The Suitcase Lady

Blood

March 13, 2018, 10:18 pm

One of the oddest and most unforgettable conversations I ever had took place at my uncle’s assisted living apartment many years ago. A male acquaintance of my uncle stopped by, and my relative introduced me saying, “This is my niece Mary from Wisconsin.”

The elderly gentleman looked directly at me and said, “Are you blood or law?”

It took me a few seconds to grasp his meaning. However, I did recover quickly enough to reply that in my family it didn’t make any difference, but, for the record, I was “blood”. The fact that I had come 1,200 miles to help out my ailing relative would apparently have been diminished if I had been a “law”. I couldn’t have been more surprised if he had asked me, “Are you gay or straight?”

I am extremely happy that my husband and my families don’t view the world and our relatives as a large caste and clan system based on blood lines and categories. In fact, we even claim relatives who aren’t technically ours because we enjoy seeing them so much.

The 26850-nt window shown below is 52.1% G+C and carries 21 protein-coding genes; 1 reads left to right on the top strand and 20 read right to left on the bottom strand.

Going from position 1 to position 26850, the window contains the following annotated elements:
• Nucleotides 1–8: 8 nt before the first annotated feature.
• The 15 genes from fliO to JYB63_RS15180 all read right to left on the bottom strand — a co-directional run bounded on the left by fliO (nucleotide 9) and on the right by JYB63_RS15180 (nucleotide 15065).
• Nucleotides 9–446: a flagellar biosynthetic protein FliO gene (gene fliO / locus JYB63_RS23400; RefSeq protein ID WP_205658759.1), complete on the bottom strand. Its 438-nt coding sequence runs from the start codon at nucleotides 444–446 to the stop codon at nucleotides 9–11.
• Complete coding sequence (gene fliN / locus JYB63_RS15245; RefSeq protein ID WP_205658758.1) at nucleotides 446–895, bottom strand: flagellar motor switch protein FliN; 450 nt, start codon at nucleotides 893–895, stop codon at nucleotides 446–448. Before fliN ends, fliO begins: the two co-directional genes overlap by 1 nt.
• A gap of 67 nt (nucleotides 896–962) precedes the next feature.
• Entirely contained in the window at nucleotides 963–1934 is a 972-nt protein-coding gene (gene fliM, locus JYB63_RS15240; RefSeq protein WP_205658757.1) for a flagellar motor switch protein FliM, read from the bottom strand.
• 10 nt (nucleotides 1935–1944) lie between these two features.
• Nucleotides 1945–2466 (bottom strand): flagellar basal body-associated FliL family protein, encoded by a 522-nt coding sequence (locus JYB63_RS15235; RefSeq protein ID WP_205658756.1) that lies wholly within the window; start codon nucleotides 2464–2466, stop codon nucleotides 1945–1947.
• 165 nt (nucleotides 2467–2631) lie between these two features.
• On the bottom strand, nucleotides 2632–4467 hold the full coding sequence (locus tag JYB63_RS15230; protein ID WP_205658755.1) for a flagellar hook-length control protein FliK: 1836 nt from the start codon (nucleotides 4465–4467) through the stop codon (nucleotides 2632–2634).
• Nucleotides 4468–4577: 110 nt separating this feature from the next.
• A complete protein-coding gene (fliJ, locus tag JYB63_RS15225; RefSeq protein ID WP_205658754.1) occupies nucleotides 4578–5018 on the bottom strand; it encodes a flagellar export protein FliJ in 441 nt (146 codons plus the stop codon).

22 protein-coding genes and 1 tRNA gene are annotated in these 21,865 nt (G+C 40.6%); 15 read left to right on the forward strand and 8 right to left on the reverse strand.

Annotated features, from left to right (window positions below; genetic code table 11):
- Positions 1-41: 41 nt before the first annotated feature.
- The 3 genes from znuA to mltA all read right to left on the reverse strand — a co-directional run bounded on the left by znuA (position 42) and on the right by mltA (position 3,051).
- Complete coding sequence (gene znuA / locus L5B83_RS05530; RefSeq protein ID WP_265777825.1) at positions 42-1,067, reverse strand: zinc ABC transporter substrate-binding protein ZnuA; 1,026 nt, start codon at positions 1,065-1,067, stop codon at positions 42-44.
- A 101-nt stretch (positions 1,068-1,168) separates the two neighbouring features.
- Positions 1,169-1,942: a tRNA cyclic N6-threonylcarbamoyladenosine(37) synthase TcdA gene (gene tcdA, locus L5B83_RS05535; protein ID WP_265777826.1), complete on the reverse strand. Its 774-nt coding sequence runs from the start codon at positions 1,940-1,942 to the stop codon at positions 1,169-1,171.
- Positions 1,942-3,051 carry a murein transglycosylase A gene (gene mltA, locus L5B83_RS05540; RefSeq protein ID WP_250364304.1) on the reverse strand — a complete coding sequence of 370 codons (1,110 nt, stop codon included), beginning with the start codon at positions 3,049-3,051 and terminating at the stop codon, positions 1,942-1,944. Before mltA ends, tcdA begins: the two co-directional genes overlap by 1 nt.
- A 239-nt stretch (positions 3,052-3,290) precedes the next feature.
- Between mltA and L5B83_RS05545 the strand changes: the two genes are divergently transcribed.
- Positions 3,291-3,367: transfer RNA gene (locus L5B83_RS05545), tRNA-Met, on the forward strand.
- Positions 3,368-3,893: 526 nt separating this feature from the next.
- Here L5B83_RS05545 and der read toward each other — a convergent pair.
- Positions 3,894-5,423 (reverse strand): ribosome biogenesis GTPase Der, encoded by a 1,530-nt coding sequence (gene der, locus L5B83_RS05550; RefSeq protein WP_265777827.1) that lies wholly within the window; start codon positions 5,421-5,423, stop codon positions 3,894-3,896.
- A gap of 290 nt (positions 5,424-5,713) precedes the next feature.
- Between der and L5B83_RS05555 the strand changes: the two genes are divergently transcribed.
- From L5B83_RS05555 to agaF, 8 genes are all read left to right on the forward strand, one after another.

I suspect other families do this as well. Here is one of the many ways these relationships can happen.

When your aunt or uncle gets married, you call the spouse uncle or aunt as well. However, the sisters and brothers of your “married-into” aunts and uncles aren’t related to you. And their children aren’t your cousins. No matter to us, we call our non-cousins, cousins anyway. They are wonderful friends plus we share a common relative.

We are lucky to have many of these unidentifiable relationships: our niece’s mom and dad, another niece’s sister or my cousin’s aunt who’s not my aunt.

The English language should have a word for these special people. Blood lines be damned…..we are all family.

Brilliant Star Magazine

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